It's up to the players, however, to sell the DBs on the deep route. On a play-action third down play like the one we'll look at next, the defenders have to think deep ball first - they can't get sucked in early and let a touchdown pass sail over their heads. Knowing this, Wilson perfectly sold the deep route and then cut it off to end up wide open. As the ball is snapped, you can see him go immediately into a full sprint, sending the Oregon defender across from him into an equally hasty retreat:


The cornerback doesn't bite on the action in the backfield, but Wilson's moves in space proved to be just as deceptive. Having set up his defender to guard against the long ball with his hard sprint off the line, Wilson deftly cuts his route to the sideline.


It's hard to do this sort of fake-out justice with stills, but YouTube's got me covered for video on this one. Wilson ends up following the yellow line to make playbook-perfect pivot on his five yard square out route, but his long strides and hip movement sold the DB on the go route shown in red. Wide open, Wilson reeled in the ball for the first down:


Taking Advantage of the Deep Ball

Short, quick passes are a great way to get first downs, but the long ball is a better way to put points on the board. Jay Cutler can laser balls 15-20 yards down the field quite easily, and at least on this play, Wilson looks ready to get underneath them. While he did struggle early in the game on a couple of these intermediate routes with some bad drops, this next play is what the Bears are hoping Wilson will bring:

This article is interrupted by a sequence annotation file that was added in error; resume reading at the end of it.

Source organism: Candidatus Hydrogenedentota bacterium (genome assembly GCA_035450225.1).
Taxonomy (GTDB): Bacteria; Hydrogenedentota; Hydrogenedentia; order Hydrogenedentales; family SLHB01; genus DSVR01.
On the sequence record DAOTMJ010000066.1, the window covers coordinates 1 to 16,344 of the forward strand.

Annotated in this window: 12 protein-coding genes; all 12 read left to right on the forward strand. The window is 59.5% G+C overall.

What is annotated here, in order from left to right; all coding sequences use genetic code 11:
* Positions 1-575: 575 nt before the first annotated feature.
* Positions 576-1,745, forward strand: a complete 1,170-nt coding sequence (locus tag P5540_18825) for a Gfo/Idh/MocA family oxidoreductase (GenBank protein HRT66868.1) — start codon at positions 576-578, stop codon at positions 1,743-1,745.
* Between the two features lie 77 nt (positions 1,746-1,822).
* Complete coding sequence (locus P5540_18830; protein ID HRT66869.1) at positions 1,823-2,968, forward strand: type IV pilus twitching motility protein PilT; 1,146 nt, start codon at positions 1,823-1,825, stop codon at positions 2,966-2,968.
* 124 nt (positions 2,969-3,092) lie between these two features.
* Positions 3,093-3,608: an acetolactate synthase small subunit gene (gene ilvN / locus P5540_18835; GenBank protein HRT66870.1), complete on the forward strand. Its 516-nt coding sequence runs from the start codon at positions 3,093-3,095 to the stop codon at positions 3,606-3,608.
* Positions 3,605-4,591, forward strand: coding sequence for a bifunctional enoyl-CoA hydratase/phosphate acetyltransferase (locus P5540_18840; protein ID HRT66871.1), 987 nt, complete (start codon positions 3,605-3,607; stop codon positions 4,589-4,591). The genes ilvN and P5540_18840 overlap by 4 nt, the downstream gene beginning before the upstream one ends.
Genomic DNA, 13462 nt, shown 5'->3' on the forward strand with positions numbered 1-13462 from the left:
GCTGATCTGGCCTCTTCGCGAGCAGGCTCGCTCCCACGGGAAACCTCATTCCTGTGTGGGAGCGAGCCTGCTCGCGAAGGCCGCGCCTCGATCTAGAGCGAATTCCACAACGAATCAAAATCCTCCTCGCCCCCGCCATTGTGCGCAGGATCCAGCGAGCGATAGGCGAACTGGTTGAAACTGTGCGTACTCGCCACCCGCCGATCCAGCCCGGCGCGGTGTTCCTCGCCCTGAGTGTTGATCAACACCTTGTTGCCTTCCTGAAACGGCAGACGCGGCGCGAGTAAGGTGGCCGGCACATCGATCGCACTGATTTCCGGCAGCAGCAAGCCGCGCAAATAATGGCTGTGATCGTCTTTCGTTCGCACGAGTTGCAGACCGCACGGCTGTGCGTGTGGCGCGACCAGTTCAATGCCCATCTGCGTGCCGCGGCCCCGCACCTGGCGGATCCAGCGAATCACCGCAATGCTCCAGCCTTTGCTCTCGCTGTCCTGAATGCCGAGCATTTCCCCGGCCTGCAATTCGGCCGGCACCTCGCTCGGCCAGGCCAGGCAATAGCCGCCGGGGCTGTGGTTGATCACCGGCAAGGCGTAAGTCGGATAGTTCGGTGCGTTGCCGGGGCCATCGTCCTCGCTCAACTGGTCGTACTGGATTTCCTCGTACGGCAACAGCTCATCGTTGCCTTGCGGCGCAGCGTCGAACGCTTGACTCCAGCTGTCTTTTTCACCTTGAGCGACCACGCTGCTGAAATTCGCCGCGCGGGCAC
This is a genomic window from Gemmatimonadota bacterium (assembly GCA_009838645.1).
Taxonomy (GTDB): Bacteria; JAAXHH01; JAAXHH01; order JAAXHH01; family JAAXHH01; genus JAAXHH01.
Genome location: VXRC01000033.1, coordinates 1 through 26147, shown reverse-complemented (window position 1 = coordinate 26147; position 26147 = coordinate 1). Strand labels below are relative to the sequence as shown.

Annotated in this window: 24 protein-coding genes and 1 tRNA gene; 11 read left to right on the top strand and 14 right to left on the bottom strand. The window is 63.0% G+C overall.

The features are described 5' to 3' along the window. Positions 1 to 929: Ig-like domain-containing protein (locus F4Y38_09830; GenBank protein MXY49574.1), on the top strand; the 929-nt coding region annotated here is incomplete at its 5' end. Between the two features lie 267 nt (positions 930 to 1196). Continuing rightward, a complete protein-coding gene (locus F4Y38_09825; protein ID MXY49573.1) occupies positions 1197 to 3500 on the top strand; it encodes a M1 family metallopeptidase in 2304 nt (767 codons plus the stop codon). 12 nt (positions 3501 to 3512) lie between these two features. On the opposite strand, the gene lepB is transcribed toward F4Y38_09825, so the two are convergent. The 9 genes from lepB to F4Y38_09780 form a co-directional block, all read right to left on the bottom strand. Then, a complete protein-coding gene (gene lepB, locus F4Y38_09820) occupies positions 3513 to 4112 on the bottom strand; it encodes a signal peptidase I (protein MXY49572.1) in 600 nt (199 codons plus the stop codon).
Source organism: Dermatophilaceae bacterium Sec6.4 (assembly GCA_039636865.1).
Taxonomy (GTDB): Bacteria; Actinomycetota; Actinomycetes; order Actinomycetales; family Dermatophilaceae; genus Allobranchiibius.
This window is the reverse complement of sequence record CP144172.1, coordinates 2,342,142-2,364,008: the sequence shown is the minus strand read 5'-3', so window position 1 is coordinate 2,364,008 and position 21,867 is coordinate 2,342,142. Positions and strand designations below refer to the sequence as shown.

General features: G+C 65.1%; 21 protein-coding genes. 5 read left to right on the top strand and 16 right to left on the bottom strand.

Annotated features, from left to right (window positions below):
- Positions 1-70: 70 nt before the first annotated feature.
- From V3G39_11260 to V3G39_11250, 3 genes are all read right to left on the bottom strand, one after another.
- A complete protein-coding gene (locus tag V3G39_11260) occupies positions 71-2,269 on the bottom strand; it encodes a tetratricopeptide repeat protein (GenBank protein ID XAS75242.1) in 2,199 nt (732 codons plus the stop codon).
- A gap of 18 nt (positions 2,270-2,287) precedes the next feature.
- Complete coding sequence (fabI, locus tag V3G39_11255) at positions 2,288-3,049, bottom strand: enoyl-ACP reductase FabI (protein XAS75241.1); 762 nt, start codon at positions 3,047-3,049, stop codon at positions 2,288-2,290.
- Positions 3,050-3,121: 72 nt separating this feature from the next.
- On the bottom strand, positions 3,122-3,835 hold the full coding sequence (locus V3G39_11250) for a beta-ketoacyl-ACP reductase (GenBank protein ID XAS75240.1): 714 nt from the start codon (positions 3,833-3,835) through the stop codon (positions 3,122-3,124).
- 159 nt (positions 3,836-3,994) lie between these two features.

Wilson set a line towards the sideline twenty yards downfield. Battling the Oregon defender most of the way there, Wilson got himself into position in front of the DB by the time the pass was thrown. The pass, however, was lofted way up into the rafters, giving the defender plenty of time to see the ball in flight and make a play on it.


With a well-thrown ball, Wilson could have jetted ahead of the defender and been wide open. With the ball a bit short, though, Wilson slowed himself down and adjusted his body to be in position to make the catch. Better still, Wilson's read and adjustment of his route left the defender with only one option: to flail after the ball in an attempt to break up the pass.


Wilson showcased his ability to get his body in position to make the catch, and ended up with seventeen yards on this one.

Can Wilson earn a roster spot on this Bears team? If he lives up to his original billing, he certainly can. If Wilson's penchants for drama and drops comes back to the fore, however, he'll be yet another seventh-rounder that didn't make the cut. Even with this downside in mind, I can't help but like the pick - if Wilson realizes even some of his potential, he can contribute to this team on offense. With a skill set that should fit nicely into Trestman's offense, Marquess Wilson has all the upside you could want.